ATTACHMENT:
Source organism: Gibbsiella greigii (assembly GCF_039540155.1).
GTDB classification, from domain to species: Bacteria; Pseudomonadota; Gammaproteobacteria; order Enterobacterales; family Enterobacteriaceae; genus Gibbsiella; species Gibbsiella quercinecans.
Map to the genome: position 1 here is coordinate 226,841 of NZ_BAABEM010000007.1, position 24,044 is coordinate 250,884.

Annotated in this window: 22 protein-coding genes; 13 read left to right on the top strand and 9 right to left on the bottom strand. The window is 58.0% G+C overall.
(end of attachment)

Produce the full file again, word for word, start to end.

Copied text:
Source organism: Gibbsiella greigii (assembly GCF_039540155.1).
GTDB classification, from domain to species: Bacteria; Pseudomonadota; Gammaproteobacteria; order Enterobacterales; family Enterobacteriaceae; genus Gibbsiella; species Gibbsiella quercinecans.
Map to the genome: position 1 here is coordinate 226,841 of NZ_BAABEM010000007.1, position 24,044 is coordinate 250,884.

Annotated in this window: 22 protein-coding genes; 13 read left to right on the top strand and 9 right to left on the bottom strand. The window is 58.0% G+C overall.